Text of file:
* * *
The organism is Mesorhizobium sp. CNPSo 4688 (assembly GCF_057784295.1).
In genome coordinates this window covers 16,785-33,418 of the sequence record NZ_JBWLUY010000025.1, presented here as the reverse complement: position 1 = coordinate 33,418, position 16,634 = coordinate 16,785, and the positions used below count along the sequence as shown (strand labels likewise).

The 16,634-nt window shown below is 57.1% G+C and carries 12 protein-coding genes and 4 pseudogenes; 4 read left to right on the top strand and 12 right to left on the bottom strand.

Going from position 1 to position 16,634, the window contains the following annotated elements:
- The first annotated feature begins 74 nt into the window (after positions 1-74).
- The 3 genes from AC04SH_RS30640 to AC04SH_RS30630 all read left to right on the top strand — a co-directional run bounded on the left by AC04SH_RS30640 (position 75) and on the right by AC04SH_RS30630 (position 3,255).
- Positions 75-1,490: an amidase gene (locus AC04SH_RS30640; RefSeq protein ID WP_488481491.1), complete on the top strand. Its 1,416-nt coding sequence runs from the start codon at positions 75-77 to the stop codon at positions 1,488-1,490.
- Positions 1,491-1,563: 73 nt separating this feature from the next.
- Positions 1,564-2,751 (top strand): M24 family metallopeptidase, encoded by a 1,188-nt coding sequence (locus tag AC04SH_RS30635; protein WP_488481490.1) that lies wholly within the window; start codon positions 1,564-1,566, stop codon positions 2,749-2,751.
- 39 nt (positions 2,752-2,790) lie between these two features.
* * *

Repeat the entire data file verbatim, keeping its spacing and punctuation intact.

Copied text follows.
The organism is Mesorhizobium sp. CNPSo 4688 (assembly GCF_057784295.1).
In genome coordinates this window covers 16,785-33,418 of the sequence record NZ_JBWLUY010000025.1, presented here as the reverse complement: position 1 = coordinate 33,418, position 16,634 = coordinate 16,785, and the positions used below count along the sequence as shown (strand labels likewise).

The 16,634-nt window shown below is 57.1% G+C and carries 12 protein-coding genes and 4 pseudogenes; 4 read left to right on the top strand and 12 right to left on the bottom strand.

Going from position 1 to position 16,634, the window contains the following annotated elements:
- The first annotated feature begins 74 nt into the window (after positions 1-74).
- The 3 genes from AC04SH_RS30640 to AC04SH_RS30630 all read left to right on the top strand — a co-directional run bounded on the left by AC04SH_RS30640 (position 75) and on the right by AC04SH_RS30630 (position 3,255).
- Positions 75-1,490: an amidase gene (locus AC04SH_RS30640; RefSeq protein ID WP_488481491.1), complete on the top strand. Its 1,416-nt coding sequence runs from the start codon at positions 75-77 to the stop codon at positions 1,488-1,490.
- Positions 1,491-1,563: 73 nt separating this feature from the next.
- Positions 1,564-2,751 (top strand): M24 family metallopeptidase, encoded by a 1,188-nt coding sequence (locus tag AC04SH_RS30635; protein WP_488481490.1) that lies wholly within the window; start codon positions 1,564-1,566, stop codon positions 2,749-2,751.
- 39 nt (positions 2,752-2,790) lie between these two features.